Increasing Instructional Intensity Across Tiers of Support
Students with intensive reading needs, including those who score below the screener’s cut score and those in need of individualized intervention, should receive explicit, systematic instruction across a multi-tiered system of support (MTSS) framework. Whether it is a student who is not responding to grade level instruction, or a student who is not responding to an intervention platform delivered with fidelity, intensifying instruction across the tiers maximizes the supports being provided to students with the most severe and persistent reading needs (Fuchs, Fuchs, & Vaughn, 2014).
All students receive core, grade level reading instruction – including students who score below the screener’s cut score and students in need of individualized instruction. High-quality Tier I reading instruction is delivered in both whole and small group formats – and is aligned with the core reading program. At the elementary school level, core reading instruction should address the essential components of reading, with emphasis shifting appropriately at each grade. This includes explicit, systematic strategy instruction in the areas of phonological awareness, phonics, fluency, vocabulary, and comprehension.
Tier II instruction includes students who score below the screener’s cut score – as well as students who may potentially need individualized instruction. To increase the intensity of instruction for students receiving Tier II supports, explicit and systematic instruction typically occurs in small groups of 3-8 students, among students with similar reading needs (i.e., foundational reading skills, or comprehension). The focus of this instruction is on teaching, reviewing, and practicing targeted skills from Tier I instruction using a standardized intervention program. Tier II instruction is delivered supplementally, or in addition to, to Tier I (core) instruction.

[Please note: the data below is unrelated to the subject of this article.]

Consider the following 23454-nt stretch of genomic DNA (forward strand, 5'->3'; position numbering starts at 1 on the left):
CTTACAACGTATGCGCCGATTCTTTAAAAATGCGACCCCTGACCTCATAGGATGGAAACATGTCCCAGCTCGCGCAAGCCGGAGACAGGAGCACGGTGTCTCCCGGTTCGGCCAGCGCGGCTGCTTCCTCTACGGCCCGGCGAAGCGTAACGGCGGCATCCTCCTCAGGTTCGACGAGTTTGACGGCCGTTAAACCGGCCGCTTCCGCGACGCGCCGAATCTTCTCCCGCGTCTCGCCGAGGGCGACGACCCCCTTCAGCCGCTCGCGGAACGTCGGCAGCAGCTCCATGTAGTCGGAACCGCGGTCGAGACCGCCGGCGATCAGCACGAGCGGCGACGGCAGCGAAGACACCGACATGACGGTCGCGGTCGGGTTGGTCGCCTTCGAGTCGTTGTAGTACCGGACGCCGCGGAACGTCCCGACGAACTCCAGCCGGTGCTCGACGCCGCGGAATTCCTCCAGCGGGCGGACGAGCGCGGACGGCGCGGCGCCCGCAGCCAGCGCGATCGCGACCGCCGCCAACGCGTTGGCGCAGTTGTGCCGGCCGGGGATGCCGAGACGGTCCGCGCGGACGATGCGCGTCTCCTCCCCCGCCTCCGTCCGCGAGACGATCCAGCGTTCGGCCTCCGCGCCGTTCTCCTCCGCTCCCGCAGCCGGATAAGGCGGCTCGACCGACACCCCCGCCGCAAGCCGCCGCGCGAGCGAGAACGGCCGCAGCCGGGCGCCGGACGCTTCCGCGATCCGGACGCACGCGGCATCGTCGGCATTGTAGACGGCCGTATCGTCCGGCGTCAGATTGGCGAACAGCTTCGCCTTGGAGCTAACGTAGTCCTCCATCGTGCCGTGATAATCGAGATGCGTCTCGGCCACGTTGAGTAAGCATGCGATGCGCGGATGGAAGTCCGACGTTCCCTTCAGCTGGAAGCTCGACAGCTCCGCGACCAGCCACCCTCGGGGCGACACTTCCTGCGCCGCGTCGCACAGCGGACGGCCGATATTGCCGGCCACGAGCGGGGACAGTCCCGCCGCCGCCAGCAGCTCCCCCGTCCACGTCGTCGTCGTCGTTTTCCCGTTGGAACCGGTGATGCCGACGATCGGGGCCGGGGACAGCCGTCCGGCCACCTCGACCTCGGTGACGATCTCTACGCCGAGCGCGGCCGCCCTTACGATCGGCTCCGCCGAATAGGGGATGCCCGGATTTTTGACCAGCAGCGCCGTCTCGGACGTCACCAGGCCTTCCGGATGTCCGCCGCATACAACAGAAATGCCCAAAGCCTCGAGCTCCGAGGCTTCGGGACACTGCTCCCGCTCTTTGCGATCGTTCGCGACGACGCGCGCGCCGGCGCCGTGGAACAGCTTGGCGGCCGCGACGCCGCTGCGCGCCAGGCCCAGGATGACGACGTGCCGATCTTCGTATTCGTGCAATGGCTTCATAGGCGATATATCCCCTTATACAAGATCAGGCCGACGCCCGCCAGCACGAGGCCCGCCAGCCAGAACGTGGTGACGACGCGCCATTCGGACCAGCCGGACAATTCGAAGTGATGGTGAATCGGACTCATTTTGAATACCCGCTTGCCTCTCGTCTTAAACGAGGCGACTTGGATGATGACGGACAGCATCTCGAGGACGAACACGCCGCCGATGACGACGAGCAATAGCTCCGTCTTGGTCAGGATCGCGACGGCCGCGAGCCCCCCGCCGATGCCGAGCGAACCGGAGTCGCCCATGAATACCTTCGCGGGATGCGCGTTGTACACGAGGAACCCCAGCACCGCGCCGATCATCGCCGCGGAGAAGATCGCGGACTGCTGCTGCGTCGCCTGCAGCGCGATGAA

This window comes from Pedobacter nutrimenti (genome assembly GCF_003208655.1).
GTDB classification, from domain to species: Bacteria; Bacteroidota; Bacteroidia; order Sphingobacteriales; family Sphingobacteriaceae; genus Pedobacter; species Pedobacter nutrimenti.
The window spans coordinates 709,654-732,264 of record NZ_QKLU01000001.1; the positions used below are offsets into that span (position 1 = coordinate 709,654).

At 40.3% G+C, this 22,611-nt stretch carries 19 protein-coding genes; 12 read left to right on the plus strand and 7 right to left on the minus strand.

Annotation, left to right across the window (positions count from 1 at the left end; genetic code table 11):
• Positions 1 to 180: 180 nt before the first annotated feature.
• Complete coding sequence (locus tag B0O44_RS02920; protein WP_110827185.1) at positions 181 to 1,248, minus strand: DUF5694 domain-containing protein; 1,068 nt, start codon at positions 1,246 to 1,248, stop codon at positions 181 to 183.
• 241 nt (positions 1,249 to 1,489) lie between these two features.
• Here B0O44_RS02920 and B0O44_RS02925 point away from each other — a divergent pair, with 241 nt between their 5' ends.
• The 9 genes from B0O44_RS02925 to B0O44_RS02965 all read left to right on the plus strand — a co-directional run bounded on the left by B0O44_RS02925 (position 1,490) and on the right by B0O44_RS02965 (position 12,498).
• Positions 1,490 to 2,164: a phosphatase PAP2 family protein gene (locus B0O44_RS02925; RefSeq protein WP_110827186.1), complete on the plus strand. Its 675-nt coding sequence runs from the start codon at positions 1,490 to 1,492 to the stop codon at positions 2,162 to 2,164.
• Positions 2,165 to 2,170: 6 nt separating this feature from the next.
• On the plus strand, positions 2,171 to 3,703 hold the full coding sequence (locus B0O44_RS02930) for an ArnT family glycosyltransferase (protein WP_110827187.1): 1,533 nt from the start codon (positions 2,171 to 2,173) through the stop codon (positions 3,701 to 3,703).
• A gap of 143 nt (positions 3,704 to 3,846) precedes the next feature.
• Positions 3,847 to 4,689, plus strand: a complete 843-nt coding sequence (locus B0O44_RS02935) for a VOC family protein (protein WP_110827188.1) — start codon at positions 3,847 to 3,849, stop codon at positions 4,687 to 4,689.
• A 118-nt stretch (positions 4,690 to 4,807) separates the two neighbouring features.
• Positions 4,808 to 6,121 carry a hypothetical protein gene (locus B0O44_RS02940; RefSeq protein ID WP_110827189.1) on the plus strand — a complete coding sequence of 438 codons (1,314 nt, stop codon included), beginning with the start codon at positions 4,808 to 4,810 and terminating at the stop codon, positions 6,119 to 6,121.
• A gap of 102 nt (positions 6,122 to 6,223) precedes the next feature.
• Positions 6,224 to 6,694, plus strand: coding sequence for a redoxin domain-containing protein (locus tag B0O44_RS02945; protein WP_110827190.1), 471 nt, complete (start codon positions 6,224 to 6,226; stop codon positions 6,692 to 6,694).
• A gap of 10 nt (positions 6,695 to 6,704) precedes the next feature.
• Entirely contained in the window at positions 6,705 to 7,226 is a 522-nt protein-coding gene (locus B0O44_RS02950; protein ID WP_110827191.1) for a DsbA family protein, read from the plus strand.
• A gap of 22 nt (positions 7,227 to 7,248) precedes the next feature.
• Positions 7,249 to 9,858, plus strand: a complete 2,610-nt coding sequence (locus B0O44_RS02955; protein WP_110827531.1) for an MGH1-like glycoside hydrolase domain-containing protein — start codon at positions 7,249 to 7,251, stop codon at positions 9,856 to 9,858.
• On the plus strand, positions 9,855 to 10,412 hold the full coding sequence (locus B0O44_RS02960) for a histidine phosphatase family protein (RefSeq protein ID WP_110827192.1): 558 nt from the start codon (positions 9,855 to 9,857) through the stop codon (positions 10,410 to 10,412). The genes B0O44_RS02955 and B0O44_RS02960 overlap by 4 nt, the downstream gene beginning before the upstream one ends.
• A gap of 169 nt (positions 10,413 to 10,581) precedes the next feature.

Tier III instruction typically includes students who need individualized instruction. To further increase the intensity of instruction for students receiving Tier III supports, this instruction occurs in very small groups (up to 3 students) or is 1:1. Students who do not respond to a Tier II intervention that is delivered with fidelity require intensive instruction at Tier III. This instruction is even more explicit and systematic, and uses a highly structured evidence-based intervention program to address individual needs. Tier III instruction typically focuses on up to three essential components of reading (e.g.., phonics and fluency). Tier III instruction is delivered supplementally, or in addition to, to Tier I (core) instruction and in place of, or in addition to, Tier II instruction.
With effective instruction and practice opportunities, most students become fluent readers andunderstand what they read. In other words, they develop foundational reading skills (Baker, S.K.,Turtura, J., & Gearin, B. (2017). However, many students have difficulty in spite of these efforts. For these students, instruction and practice should be targeted to address their difficulties as early as possible – using intensification and data-based individualization to tailor instruction to meet their needs.
Fuchs, D., Fuchs, L., & Vaughn S. (2014). What is intensive instruction and why is it important? TEACHING Exceptional Children, 46(4), pp 13-18. Retrieved from: https://doi.org/10.1177/0040059914522966
Baker, S.K., Turtura, J., & Gearin, B. (2017). Succeeding in school: Essential features of literacy development. Washington, DC: U.S. Department of Education, Office of Elementary and Secondary Education, Office of Special Education Programs, National Center on Improving Literacy. Retrieved from http://improvingliteracy.org.